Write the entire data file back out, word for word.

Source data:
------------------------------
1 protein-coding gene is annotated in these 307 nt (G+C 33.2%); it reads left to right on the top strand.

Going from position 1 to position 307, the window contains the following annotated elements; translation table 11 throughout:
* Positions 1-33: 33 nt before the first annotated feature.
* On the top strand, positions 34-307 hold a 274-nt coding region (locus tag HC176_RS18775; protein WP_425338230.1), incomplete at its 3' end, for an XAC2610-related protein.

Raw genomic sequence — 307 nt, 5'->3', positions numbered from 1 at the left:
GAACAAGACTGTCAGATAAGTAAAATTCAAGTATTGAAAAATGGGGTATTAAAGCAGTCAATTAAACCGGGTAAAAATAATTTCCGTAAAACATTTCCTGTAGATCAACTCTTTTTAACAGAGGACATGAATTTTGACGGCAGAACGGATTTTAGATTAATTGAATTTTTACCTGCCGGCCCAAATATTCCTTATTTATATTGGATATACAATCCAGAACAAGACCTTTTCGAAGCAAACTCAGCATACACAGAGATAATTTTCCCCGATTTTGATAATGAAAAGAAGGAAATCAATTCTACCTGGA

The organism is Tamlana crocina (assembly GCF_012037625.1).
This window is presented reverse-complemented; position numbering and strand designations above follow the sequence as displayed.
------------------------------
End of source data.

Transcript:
1 protein-coding gene is annotated in these 307 nt (G+C 33.2%); it reads left to right on the top strand.

Going from position 1 to position 307, the window contains the following annotated elements; translation table 11 throughout:
* Positions 1-33: 33 nt before the first annotated feature.
* On the top strand, positions 34-307 hold a 274-nt coding region (locus tag HC176_RS18775; protein WP_425338230.1), incomplete at its 3' end, for an XAC2610-related protein.

Raw genomic sequence — 307 nt, 5'->3', positions numbered from 1 at the left:
GAACAAGACTGTCAGATAAGTAAAATTCAAGTATTGAAAAATGGGGTATTAAAGCAGTCAATTAAACCGGGTAAAAATAATTTCCGTAAAACATTTCCTGTAGATCAACTCTTTTTAACAGAGGACATGAATTTTGACGGCAGAACGGATTTTAGATTAATTGAATTTTTACCTGCCGGCCCAAATATTCCTTATTTATATTGGATATACAATCCAGAACAAGACCTTTTCGAAGCAAACTCAGCATACACAGAGATAATTTTCCCCGATTTTGATAATGAAAAGAAGGAAATCAATTCTACCTGGA

The organism is Tamlana crocina (assembly GCF_012037625.1).
This window is presented reverse-complemented; position numbering and strand designations above follow the sequence as displayed.